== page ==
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Kinect GUI: Now “Gesture” User Interface

December 27, 2010

On Monday following the Christmas holiday, I decided to work from home due to a blizzard that buried my area. I spent the morning editing the UI for a new app my team is developing. Menus, on-screen instruction, error and warning messages all need to meet certain requirements while also providing exactly what users require to operate the software tool.

After several hours of editing, I was ready for a break. My sons gave me Microsoft’s new Kinect sensor for the Xbox game system and a Zumba game. Since I take a weekly Zumba class, I decided to give it a shot. I stood in the center of my living room with the Kinect sensor placed on top of my TV, directly in front of me. On-screen prompts were easy to follow. I only had to wave at the sensor and it detected my presence. I did a forty-minute Zumba workout and discovered, to my delight, that I did not have to exaggerate any movements or perform any complicated hand gestures in order to control the system. I had a great deal of fun with it and forgot I was playing a game.

Until I decided to stop.

I discovered stopping the game wasn’t so intuitive. There was no on-screen control for me to wave at. It took several minutes and then my son remembered the gesture for Stop. I think it was holding my right hand down and my left hand up at a 45-degree angle. In other words, users must memorize the Stop gesture.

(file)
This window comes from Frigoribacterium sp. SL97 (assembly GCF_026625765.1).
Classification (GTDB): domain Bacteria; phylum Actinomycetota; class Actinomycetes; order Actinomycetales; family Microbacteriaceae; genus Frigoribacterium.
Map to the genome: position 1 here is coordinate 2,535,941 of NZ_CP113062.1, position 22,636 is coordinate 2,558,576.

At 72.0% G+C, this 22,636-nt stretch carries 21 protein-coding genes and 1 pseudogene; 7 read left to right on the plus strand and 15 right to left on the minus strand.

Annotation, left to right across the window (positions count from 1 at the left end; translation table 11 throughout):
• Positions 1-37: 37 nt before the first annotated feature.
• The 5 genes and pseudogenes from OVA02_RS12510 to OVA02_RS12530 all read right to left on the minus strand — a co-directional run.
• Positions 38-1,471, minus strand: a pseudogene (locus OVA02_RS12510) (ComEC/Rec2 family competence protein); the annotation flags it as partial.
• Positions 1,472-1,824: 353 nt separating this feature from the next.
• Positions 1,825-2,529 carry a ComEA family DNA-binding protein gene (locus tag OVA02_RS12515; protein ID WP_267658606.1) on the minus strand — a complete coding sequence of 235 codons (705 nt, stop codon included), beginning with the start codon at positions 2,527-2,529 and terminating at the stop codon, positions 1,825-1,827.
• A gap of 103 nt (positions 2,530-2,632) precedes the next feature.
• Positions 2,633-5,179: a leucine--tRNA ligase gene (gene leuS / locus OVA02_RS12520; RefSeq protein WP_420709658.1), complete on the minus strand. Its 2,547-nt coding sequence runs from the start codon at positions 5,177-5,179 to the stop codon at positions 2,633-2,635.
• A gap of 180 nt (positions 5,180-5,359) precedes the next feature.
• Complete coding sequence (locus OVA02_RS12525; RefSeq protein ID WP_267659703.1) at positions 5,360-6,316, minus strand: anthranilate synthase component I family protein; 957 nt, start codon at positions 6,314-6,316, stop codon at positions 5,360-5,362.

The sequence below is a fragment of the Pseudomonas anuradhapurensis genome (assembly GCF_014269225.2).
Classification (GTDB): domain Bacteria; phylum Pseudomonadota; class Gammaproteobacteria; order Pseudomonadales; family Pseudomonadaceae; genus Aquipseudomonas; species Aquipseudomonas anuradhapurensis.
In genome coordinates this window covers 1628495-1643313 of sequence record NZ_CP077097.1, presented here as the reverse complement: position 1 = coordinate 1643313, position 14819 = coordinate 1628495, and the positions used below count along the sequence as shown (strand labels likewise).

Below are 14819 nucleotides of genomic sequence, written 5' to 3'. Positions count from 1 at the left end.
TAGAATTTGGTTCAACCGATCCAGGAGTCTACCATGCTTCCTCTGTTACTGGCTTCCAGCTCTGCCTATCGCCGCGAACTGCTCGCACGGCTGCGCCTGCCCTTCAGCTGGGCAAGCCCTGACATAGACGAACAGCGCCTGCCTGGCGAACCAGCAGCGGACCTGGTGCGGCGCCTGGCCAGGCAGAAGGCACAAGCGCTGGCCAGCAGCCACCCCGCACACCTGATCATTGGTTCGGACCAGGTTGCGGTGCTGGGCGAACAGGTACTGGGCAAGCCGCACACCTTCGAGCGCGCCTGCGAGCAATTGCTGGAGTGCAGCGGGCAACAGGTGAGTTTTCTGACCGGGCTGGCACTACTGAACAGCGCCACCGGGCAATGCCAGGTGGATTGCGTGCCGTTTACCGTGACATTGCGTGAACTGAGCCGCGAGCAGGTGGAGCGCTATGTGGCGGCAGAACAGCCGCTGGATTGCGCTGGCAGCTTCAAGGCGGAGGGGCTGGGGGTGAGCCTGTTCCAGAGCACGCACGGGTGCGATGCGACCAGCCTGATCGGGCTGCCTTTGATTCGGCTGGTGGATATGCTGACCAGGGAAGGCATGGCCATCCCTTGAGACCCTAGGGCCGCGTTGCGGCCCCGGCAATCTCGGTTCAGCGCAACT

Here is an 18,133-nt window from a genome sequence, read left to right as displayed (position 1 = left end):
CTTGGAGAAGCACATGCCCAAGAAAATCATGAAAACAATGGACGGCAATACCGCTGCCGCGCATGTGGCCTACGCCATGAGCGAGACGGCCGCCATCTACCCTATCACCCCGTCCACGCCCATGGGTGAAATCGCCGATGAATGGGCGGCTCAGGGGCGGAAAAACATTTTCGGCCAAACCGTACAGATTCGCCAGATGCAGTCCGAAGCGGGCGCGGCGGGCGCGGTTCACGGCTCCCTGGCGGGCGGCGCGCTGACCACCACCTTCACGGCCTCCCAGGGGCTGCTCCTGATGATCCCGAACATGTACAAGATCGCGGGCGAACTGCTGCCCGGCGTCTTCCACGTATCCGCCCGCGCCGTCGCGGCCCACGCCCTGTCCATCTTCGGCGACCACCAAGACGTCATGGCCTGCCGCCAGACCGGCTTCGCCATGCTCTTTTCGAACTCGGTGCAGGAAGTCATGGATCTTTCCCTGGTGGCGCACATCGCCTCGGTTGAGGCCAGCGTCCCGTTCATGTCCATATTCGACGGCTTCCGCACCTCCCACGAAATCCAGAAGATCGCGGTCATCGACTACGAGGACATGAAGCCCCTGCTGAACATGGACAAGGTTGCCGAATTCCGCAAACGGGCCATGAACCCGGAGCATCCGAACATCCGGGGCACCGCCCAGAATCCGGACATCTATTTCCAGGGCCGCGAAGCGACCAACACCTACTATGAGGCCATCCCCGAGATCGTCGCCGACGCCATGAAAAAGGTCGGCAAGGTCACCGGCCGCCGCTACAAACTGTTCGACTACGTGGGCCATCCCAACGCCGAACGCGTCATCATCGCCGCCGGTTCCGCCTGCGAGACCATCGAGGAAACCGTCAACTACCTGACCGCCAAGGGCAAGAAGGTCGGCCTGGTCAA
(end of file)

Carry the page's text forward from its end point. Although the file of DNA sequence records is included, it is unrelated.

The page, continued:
Once I stopped the game and caught my breath, I started thinking. Have we, at long last, finally evolved past the Window and mouse as user interface and made the stuff of science fiction a reality? In Iron Man 2, Robert Downy, Jr. brings his hands together in a single clap and then pulls them apart to manipulate a 3D view of a map. In author Jeff Somers’ Avery Cates series, most of the technology in Cates’ world is operated by gesture. The iPad for example, employs a sort of pressure/gesture hybrid action to control it. Use a modified “tickle” gesture to turn pages and a two-finger pinch to minimize windows. Kinect employs a simple hand wave gesture to first control an on-screen cursor and then to play a game designed around natural body motion.

When software was anchored to a particular hard drive, it had to adhere to the standards established by the operating system. But as we reach for the Cloud to lease software, these standards no longer apply. Applications can now evolve past Windows and mouse-clicks in favor of more intuitive commands, based on the gesture.  The UI editing work I did this morning reminds me how important it is for the interface itself to provide useful information. While trying to stop my Zumba game, I looked for on-screen controls to wave at, but found none.  I wonder how a Gesture User Interface like Kinect could be adapted for basic office use, such as word processing?

What do you think about GUI evolution?

 

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